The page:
[ADDB]: Moving to exclusively print and completely altering my publication schedule from what I had started in the beginning was one of the toughest decisions I ever had to make, and when I did, I also had to alter scissors & spackle‘s. Truth be told, when I started the journal I had to take a few years off of working to raise my youngest. In February 2013 I went back to work full-time as an insurance underwriter once again (yuck). In January, I had make the decision to go print with online features to keep the journal alive online because a lot of writers like to Google themselves. In April when I took over scissors & spackle, which was available both online and in print, I could not maintain its website, so I made a decision to turn it into a print magazine with highlights on-line. It’s really been a balancing act. I’ve made no changes without surveying my contributors and readers first. It is easier for me to edit and compile a print issue than it is to maintain all of the HTML code for the website. My life completely altered the publication schedule too. Both scissors & spackle and Emerge Literary Journal have turned into annual journals and the press’ focus has been on chapbooks. My publishing schedule is September 1st to May 1st. It was a concession I made for my husband because he has a side business as well. Fact is, both journals had become important to so many people that it was more important to keep them alive. Again, I had done plenty of surveys and speaking with many of my contributors before making the decision. This change was not made in a vacuum. A lot of the contributors, especially the more emerging writers, felt that if they had to choose, they would choose the print because as a new writer, it was more lasting to them to be in a book for one of their first publishing credits than it was online, especially if I were ever to go defunct. I understood that and weighed it heavily. So, the decision was mostly to balance the journals and my personal life. For many of my readers and contributors it was more important that the journals survived however they could than to where the content is available. Beginning with the Winter 2013 issue, which is being released in two volumes, because I got acceptance happy last spring, I will follow what we’ve done with scissors & spackle and put issue samples up on the website. If anything, but to keep my online ISSN active I should be able to go back to utilizing online material in the future. I would like to note that all of my ISSUU issues are still live as are my weekly features. I do not plan to take any of it down.
Please keep in mind that prior to the start of the chapbooks, I made no royalties from any of my print issues. The reading fees, the royalties on any issue or chapbook roll into the next project. For my contests, I also award 50% of the reading fees to the winner, which is rare for a journal to do. Because I make no money and have chosen to do this for the love of it all, my day job had to take priority because that is what pays my bills, you know. Again, though, I must emphasize, it is because I love what both journals stand for that I will not let them go gently into that goodnight. The chapbooks, which are much easier to edit and publish, have become more of a vehicle to give emerging and experimental writers their first books, especially since I tend to treat the chaps like mini-collections as opposed to the traditional chap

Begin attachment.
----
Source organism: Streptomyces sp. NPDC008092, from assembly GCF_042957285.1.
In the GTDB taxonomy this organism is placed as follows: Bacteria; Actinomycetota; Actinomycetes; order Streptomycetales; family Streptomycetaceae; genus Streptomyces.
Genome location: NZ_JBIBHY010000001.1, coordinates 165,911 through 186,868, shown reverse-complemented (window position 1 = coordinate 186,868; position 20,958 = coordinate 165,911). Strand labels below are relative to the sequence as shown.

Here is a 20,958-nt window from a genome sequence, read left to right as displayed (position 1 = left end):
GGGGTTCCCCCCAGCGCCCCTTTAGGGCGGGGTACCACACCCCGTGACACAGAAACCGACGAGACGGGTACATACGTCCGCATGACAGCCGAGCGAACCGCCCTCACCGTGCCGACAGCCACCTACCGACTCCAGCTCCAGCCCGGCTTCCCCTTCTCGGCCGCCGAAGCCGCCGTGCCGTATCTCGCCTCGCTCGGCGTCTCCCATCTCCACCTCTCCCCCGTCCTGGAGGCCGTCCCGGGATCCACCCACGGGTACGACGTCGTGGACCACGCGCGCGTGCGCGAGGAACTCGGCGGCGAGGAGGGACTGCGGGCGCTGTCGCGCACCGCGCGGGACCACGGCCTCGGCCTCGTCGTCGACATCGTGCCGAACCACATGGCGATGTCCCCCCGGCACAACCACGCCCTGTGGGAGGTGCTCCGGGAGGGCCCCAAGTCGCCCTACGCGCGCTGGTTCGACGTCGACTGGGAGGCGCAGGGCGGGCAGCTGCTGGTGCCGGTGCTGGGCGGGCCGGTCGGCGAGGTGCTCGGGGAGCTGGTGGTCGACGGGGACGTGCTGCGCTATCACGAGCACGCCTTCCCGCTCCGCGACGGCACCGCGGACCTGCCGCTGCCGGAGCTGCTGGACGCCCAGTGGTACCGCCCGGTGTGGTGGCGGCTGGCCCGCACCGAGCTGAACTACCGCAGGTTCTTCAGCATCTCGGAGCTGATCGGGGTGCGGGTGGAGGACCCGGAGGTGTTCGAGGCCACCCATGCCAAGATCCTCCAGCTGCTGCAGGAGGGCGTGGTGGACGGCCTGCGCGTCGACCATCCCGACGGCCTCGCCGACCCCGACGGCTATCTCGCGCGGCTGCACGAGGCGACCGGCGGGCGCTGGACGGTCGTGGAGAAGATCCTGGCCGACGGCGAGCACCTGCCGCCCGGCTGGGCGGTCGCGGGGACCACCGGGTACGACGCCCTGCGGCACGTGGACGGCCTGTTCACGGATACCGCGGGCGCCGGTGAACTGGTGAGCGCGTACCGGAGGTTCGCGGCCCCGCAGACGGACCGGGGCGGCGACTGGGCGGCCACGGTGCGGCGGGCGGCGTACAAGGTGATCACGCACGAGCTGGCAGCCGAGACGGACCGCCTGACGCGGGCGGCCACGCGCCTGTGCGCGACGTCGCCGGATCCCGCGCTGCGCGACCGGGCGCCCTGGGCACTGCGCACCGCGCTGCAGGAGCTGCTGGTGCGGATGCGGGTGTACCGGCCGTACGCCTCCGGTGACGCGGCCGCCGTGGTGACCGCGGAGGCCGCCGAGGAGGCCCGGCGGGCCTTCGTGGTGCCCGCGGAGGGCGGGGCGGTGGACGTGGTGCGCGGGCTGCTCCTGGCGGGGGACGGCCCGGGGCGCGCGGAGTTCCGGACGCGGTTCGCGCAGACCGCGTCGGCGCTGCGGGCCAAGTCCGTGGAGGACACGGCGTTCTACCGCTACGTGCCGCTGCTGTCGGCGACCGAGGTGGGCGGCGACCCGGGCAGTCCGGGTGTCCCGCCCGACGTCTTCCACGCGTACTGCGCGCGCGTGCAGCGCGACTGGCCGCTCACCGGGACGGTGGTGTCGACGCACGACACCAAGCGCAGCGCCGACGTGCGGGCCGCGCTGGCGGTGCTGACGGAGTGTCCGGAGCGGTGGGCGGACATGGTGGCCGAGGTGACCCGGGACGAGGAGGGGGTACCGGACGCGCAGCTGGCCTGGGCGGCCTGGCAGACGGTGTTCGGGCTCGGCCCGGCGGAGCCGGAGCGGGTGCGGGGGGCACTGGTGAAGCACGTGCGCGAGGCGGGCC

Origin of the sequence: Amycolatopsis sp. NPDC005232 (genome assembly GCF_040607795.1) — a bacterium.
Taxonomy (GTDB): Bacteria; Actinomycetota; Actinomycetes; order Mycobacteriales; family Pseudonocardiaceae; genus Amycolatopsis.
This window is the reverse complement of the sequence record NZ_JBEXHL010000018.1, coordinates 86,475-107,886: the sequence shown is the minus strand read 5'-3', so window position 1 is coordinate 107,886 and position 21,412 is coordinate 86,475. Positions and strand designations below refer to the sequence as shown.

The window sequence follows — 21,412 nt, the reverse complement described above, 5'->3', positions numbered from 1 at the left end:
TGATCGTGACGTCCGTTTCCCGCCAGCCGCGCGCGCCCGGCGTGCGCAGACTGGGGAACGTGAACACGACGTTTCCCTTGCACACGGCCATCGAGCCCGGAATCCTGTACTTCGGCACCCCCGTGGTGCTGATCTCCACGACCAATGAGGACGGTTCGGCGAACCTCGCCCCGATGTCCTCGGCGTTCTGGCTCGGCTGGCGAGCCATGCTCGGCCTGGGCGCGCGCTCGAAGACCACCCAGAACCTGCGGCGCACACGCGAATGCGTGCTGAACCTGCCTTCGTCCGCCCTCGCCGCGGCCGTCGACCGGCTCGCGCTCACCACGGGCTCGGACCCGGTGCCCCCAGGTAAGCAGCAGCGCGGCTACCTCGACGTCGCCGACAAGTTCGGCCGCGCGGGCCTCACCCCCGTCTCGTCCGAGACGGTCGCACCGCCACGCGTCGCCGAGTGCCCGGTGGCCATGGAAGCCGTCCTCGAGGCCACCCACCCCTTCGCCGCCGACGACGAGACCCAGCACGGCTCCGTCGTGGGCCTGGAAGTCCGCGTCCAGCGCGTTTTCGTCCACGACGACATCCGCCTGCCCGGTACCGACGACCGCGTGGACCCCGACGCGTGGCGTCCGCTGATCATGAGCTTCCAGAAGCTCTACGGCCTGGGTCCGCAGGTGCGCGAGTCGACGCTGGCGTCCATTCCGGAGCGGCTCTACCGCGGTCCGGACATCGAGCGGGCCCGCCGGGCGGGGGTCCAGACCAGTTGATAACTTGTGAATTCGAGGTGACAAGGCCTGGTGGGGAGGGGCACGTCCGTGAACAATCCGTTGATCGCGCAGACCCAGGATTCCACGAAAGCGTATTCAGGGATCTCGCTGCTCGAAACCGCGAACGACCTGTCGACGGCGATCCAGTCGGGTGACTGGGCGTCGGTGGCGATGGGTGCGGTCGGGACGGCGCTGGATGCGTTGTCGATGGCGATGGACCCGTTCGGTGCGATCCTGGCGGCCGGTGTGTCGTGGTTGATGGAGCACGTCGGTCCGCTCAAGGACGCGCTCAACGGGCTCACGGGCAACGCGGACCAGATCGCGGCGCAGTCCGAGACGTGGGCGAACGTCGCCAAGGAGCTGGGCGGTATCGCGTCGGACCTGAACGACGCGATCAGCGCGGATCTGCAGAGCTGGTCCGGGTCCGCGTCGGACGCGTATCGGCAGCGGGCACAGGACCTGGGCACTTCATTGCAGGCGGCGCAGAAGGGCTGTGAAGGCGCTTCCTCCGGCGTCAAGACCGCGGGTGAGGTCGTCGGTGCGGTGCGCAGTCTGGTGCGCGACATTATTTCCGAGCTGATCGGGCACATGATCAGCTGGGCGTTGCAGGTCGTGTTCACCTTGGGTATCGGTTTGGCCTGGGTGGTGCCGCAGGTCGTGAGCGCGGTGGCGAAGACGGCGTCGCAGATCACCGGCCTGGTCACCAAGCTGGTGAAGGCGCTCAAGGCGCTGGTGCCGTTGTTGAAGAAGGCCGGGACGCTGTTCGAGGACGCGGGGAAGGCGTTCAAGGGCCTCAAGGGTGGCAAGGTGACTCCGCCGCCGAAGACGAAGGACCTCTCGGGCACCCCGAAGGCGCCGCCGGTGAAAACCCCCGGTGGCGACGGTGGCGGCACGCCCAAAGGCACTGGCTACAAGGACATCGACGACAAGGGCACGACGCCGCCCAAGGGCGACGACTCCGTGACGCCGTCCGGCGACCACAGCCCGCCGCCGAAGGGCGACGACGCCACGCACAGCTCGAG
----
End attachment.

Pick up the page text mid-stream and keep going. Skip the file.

I did leave out that I am also a writer. In order to balance most of my personal life and editing life, I took a year hiatus off from writing, which really hurt me personally. I’m back to writing again, and with the new publication schedule and my new balancing act, it’s easier to take time for myself again (when I can).
I should also mention that when I started the journal, rather than compile online content as an anthology, my first two print issues were compiled from certain material. That is to say what went online did not necessarily go into print. I did start to get a lot of negative feedback from writers when I chose their work for online content as opposed to print and had quite a few withdrawals as a result. It really has not been an easy road. For many people print is dead. For many people online is all they read. Again, it was not an easy decision. I shed a lot of tears over the whole thing.
[JRG]: Lastly, do you have any general advice for new writers?
[ADDB]: Well, to start, the writing life can be a lonely one. Taking some of that loneliness out of it helps you to hang in there. Create a supportive environment that allows you to give it the kind of time it takes. Book clubs, workshops, etcetera. They may not teach you to write, but they can support you and give you time. Also, don’t be jealous of others’ success. Jealousy and envy are the enemy of genuine creativity. Wish others well and hope to join them someday. We can never forget that failure is part of it. You will be rejected dozens and dozens of times. The best way to prepare for it is to have something else in the works by the time the rejection letter arrives. Invest your hope in the next project. Learning to cope with rejection is a good trait to develop. Writing is good for the soul; it’s good for your character—to be observing, interpreting, producing (not just consuming). It’s good to share your work with others. You have to write from your whole self. The only way to last for the long haul it to avoid boredom, and to avoid boredom you need to let your whole self in. Always write first. Worry about getting published later. Write it first. Prove you can do it and then others will listen.
When you’re stuck, those aren’t the worst parts, those are the best parts. They’re your chance to be creative. Embrace subjectivity. No two editors will ever see your work the same way. Only by embracing it, truly, can you take the gloves off and let your take fly. Moreover, if you give yourself the time, you will not only get better as a writer, you’ll develop some correspondences with other writers, perhaps even editors. You’ll have met some in person at bookstores, other writers from your classes will work published here and there—slowly you will develop those elusive connections that seem so necessary to getting published. You’ll know some people. Not many people, but enough to carry a conversation. You’ll have had so-an-so as a teacher. You’ll get how it works. This wisdom just happens. Always tell a story. It grounds the reader in a shared experience. Understand voice. Write the same sentence ten different ways by imitating the writing voices of ten different writers.
Work on your weaknesses. There is nothing wrong with early drafts acting as scaffolding. Don’t be afraid to part with your favorite line that doesn’t work. You might be able to use it in another piece. And, finally, read . . . read everything, cereal boxes, newspapers, toothpaste tubes, journals, anthologies, billboards. See words everywhere until they find their way to your heart and flow through your pen.